Physicians say Anthem policy on ‘unneeded’ ER visits puts patients at risk

Joseph Burns

About Joseph Burns

Joseph Burns (@jburns18), a Massachusetts-based independent journalist, is AHCJ’s topic leader on health insurance. He welcomes questions and suggestions on insurance resources and tip sheets at joseph@healthjournalism.org.

Photo: Taber Andrew Bain via Flickr

Emergency medicine physicians contend that Anthem’s policy regarding payment for emergency room visits in some of its markets has been putting patients’ lives at risk.

In six states so far, Anthem has a policy to deny coverage for emergency room visits that it later determines were not emergencies. Continue reading

Lack of access to dental care leads to expensive emergency room care

Mary Otto

About Mary Otto

Mary Otto, a Washington, D.C.-based freelancer, is AHCJ's topic leader on oral health and the author of "Teeth: The Story of Beauty, Inequality, and the Struggle for Oral Health in America." She can be reached at mary@healthjournalism.org.

In recent years, hospital emergency departments (EDs) have drawn millions of poor and underinsured patients coping with dental problems. Yet EDs remain tremendously expensive and ineffective sources of dental care, two new studies remind us.

Between 2008 and 2010, more than 4 million patients turned to hospital EDs for help with dental conditions at a cost of $2.7 billion. Research suggests that the vast majority did not receive dental procedures, but were instead treated with prescription medications. A total of 101 of the patients died in the emergency rooms, according to the study published in the April issue of the Journal of the American Dental Association.

The authors used data gleaned from the Nationwide Emergency Department Sample of the Healthcare Cost and Utilization Project, sponsored by the Agency for Healthcare Research and Quality (AHRQ), to produce their paper. They found that uninsured patients made slightly more than 40 percent of all dental-condition related ED visits. Continue reading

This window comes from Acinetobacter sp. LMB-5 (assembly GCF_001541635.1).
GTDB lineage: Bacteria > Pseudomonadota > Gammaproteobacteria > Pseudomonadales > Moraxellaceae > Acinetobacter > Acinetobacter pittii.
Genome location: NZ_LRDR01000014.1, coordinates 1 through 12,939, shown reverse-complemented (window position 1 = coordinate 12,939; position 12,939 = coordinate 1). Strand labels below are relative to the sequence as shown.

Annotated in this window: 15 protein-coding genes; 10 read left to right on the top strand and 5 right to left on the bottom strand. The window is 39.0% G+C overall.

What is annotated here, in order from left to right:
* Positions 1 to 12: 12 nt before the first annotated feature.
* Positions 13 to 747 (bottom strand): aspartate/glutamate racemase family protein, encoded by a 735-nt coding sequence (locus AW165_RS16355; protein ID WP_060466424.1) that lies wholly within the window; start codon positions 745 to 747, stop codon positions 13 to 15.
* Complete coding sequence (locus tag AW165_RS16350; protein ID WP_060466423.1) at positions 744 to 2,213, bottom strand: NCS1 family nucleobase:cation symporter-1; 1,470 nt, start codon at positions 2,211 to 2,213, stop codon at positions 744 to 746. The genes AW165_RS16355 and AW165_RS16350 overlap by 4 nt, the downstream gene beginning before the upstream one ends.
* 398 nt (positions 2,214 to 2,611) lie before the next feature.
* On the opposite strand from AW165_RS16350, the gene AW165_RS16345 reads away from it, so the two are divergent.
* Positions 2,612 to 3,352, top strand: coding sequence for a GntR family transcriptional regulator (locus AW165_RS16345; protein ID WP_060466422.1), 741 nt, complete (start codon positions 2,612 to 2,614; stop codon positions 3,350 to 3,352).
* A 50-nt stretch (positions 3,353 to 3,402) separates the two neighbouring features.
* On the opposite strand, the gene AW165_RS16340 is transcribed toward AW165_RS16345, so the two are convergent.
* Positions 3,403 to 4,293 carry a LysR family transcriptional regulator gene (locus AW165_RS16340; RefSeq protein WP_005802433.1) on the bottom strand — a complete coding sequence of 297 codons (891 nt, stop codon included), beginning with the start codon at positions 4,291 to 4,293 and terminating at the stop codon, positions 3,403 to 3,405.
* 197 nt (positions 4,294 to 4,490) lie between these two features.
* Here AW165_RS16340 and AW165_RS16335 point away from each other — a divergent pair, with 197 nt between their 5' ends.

Media groups decry CDC’s silence on W.Va. spill; agency admits communication missteps

Felice J. Freyer

About Felice J. Freyer

Felice J. Freyer is AHCJ's vice president and chair of the organization's Right to Know Committee. She is a health care reporter for The Boston Globe.

The recent chemical spill in West Virginia, which contaminated the drinking water of 300,000 people, became another occasion when federal agencies shut the door on reporters seeking answers, fueling public anxiety with their silence.

But after complaints from journalism organizations, including AHCJ, the U.S. Centers for Disease Control and Prevention this week issued a mea culpa and a pledge “to work to reach that critical balance between accuracy and timely release of information the public expects and needs to protect their health.”

The CDC told West Virginia health officials on Jan. 15 that pregnant women should not drink the water until the chemical, called Crude MCHM, was at “nondetectable levels.” Reporters from the Charleston (W.Va.) Gazette had a lot of questions about this order – but could get no answers from the CDC press office. Continue reading